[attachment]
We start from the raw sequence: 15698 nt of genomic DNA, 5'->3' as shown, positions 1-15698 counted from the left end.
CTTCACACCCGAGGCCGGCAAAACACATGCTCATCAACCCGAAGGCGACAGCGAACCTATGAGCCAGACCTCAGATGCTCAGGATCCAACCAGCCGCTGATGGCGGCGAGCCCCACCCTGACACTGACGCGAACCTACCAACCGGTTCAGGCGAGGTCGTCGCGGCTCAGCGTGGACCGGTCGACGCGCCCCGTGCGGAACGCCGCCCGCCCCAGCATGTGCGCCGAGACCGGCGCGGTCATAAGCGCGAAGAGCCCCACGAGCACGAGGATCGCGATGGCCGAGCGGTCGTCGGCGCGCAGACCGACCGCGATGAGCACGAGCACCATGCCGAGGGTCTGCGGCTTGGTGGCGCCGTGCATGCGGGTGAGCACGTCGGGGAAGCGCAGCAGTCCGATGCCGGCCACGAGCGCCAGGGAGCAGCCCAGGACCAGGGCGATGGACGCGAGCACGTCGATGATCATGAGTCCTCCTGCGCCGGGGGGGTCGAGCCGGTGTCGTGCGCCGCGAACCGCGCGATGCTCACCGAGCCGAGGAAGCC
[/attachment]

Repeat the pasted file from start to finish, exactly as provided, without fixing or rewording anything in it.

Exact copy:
We start from the raw sequence: 15698 nt of genomic DNA, 5'->3' as shown, positions 1-15698 counted from the left end.
CTTCACACCCGAGGCCGGCAAAACACATGCTCATCAACCCGAAGGCGACAGCGAACCTATGAGCCAGACCTCAGATGCTCAGGATCCAACCAGCCGCTGATGGCGGCGAGCCCCACCCTGACACTGACGCGAACCTACCAACCGGTTCAGGCGAGGTCGTCGCGGCTCAGCGTGGACCGGTCGACGCGCCCCGTGCGGAACGCCGCCCGCCCCAGCATGTGCGCCGAGACCGGCGCGGTCATAAGCGCGAAGAGCCCCACGAGCACGAGGATCGCGATGGCCGAGCGGTCGTCGGCGCGCAGACCGACCGCGATGAGCACGAGCACCATGCCGAGGGTCTGCGGCTTGGTGGCGCCGTGCATGCGGGTGAGCACGTCGGGGAAGCGCAGCAGTCCGATGCCGGCCACGAGCGCCAGGGAGCAGCCCAGGACCAGGGCGATGGACGCGAGCACGTCGATGATCATGAGTCCTCCTGCGCCGGGGGGGTCGAGCCGGTGTCGTGCGCCGCGAACCGCGCGATGCTCACCGAGCCGAGGAAGCC